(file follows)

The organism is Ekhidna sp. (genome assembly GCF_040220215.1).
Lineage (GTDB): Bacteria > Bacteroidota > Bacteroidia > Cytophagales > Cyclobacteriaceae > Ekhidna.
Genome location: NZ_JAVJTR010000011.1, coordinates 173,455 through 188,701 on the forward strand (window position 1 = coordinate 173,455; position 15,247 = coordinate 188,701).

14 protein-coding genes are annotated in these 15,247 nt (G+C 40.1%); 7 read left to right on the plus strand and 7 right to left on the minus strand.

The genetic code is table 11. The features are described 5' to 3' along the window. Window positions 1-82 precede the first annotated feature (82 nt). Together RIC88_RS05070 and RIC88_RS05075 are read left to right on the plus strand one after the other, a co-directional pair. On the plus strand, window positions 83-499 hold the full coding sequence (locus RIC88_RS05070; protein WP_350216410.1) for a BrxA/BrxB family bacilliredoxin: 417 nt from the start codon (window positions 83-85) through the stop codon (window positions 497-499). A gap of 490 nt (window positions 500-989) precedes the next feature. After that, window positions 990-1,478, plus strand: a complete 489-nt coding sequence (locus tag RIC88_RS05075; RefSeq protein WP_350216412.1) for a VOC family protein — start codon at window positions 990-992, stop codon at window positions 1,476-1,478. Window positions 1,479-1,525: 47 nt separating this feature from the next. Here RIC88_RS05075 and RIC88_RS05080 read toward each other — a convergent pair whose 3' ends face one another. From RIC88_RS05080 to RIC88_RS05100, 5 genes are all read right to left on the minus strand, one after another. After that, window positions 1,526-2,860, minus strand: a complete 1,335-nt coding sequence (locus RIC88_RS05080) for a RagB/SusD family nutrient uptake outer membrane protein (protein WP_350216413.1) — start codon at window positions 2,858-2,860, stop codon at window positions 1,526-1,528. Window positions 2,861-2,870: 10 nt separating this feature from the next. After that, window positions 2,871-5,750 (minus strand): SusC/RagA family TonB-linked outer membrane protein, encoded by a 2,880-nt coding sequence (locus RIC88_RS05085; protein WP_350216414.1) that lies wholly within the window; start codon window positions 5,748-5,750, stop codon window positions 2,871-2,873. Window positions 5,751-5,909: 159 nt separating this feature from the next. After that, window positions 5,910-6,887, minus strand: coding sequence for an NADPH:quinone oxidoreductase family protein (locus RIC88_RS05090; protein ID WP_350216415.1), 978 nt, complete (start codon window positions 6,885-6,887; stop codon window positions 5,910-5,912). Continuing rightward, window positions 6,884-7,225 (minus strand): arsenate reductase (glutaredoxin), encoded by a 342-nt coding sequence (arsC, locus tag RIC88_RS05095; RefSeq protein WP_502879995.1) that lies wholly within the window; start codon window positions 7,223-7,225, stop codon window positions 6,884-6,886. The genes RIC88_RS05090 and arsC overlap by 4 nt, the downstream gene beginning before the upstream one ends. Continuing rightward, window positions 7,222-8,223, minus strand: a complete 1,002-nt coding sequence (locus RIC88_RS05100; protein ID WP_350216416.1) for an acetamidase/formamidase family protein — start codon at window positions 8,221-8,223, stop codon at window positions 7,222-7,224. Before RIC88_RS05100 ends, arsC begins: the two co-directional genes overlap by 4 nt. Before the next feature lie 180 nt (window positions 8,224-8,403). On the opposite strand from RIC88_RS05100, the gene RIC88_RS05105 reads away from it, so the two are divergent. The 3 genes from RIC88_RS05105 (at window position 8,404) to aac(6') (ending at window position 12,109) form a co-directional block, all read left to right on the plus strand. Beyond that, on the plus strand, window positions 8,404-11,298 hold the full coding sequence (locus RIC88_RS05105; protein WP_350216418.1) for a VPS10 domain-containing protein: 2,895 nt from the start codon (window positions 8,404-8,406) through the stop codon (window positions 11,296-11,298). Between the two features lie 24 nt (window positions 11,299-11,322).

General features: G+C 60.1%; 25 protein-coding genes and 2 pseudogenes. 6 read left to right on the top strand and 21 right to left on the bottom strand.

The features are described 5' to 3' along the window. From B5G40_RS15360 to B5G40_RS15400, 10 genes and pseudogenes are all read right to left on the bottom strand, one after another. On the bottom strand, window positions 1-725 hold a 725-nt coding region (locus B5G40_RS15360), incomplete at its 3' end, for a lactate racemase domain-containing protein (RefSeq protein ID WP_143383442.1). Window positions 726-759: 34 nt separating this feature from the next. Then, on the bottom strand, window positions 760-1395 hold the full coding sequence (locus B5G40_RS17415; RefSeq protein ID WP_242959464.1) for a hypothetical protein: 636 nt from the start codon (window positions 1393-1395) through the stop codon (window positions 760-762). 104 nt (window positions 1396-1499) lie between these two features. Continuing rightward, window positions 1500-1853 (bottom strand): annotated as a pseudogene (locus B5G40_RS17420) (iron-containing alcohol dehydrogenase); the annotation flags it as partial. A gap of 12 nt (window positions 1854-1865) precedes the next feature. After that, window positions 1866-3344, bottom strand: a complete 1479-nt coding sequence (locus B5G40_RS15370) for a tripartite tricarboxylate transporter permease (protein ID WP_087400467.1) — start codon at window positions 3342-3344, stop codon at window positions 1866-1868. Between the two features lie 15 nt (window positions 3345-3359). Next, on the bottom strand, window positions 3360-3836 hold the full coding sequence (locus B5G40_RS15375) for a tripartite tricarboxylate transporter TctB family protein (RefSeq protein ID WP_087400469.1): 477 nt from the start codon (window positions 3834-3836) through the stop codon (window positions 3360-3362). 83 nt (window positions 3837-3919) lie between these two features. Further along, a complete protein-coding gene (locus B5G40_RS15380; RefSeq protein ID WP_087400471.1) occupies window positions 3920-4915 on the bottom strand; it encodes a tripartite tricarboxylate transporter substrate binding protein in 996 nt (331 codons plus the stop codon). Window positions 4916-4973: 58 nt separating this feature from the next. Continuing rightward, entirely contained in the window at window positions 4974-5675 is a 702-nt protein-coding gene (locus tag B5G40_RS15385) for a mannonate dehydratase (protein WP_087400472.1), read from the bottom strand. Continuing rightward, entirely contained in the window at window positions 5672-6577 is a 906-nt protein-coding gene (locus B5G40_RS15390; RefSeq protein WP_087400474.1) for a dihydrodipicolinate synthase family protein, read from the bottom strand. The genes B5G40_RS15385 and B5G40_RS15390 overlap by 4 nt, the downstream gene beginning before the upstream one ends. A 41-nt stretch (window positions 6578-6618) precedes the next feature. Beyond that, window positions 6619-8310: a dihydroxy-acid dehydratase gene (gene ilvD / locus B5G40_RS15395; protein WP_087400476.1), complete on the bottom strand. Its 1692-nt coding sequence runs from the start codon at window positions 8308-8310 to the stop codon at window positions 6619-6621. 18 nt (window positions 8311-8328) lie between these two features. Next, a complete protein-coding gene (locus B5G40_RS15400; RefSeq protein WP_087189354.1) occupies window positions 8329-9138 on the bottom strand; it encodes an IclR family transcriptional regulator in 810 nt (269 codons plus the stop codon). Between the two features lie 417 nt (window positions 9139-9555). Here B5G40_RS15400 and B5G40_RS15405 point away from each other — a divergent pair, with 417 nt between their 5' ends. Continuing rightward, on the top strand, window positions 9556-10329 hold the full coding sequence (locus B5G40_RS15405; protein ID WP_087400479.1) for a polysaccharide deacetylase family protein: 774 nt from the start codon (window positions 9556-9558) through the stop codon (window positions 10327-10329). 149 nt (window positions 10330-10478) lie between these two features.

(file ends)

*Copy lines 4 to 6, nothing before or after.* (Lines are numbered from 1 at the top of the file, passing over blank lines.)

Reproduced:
14 protein-coding genes are annotated in these 15,247 nt (G+C 40.1%); 7 read left to right on the plus strand and 7 right to left on the minus strand.

The genetic code is table 11. The features are described 5' to 3' along the window. Window positions 1-82 precede the first annotated feature (82 nt). Together RIC88_RS05070 and RIC88_RS05075 are read left to right on the plus strand one after the other, a co-directional pair. On the plus strand, window positions 83-499 hold the full coding sequence (locus RIC88_RS05070; protein WP_350216410.1) for a BrxA/BrxB family bacilliredoxin: 417 nt from the start codon (window positions 83-85) through the stop codon (window positions 497-499). A gap of 490 nt (window positions 500-989) precedes the next feature. After that, window positions 990-1,478, plus strand: a complete 489-nt coding sequence (locus tag RIC88_RS05075; RefSeq protein WP_350216412.1) for a VOC family protein — start codon at window positions 990-992, stop codon at window positions 1,476-1,478. Window positions 1,479-1,525: 47 nt separating this feature from the next. Here RIC88_RS05075 and RIC88_RS05080 read toward each other — a convergent pair whose 3' ends face one another. From RIC88_RS05080 to RIC88_RS05100, 5 genes are all read right to left on the minus strand, one after another. After that, window positions 1,526-2,860, minus strand: a complete 1,335-nt coding sequence (locus RIC88_RS05080) for a RagB/SusD family nutrient uptake outer membrane protein (protein WP_350216413.1) — start codon at window positions 2,858-2,860, stop codon at window positions 1,526-1,528. Window positions 2,861-2,870: 10 nt separating this feature from the next. After that, window positions 2,871-5,750 (minus strand): SusC/RagA family TonB-linked outer membrane protein, encoded by a 2,880-nt coding sequence (locus RIC88_RS05085; protein WP_350216414.1) that lies wholly within the window; start codon window positions 5,748-5,750, stop codon window positions 2,871-2,873. Window positions 5,751-5,909: 159 nt separating this feature from the next. After that, window positions 5,910-6,887, minus strand: coding sequence for an NADPH:quinone oxidoreductase family protein (locus RIC88_RS05090; protein ID WP_350216415.1), 978 nt, complete (start codon window positions 6,885-6,887; stop codon window positions 5,910-5,912). Continuing rightward, window positions 6,884-7,225 (minus strand): arsenate reductase (glutaredoxin), encoded by a 342-nt coding sequence (arsC, locus tag RIC88_RS05095; RefSeq protein WP_502879995.1) that lies wholly within the window; start codon window positions 7,223-7,225, stop codon window positions 6,884-6,886. The genes RIC88_RS05090 and arsC overlap by 4 nt, the downstream gene beginning before the upstream one ends. Continuing rightward, window positions 7,222-8,223, minus strand: a complete 1,002-nt coding sequence (locus RIC88_RS05100; protein ID WP_350216416.1) for an acetamidase/formamidase family protein — start codon at window positions 8,221-8,223, stop codon at window positions 7,222-7,224. Before RIC88_RS05100 ends, arsC begins: the two co-directional genes overlap by 4 nt. Before the next feature lie 180 nt (window positions 8,224-8,403). On the opposite strand from RIC88_RS05100, the gene RIC88_RS05105 reads away from it, so the two are divergent. The 3 genes from RIC88_RS05105 (at window position 8,404) to aac(6') (ending at window position 12,109) form a co-directional block, all read left to right on the plus strand. Beyond that, on the plus strand, window positions 8,404-11,298 hold the full coding sequence (locus RIC88_RS05105; protein WP_350216418.1) for a VPS10 domain-containing protein: 2,895 nt from the start codon (window positions 8,404-8,406) through the stop codon (window positions 11,296-11,298). Between the two features lie 24 nt (window positions 11,299-11,322).

General features: G+C 60.1%; 25 protein-coding genes and 2 pseudogenes. 6 read left to right on the top strand and 21 right to left on the bottom strand.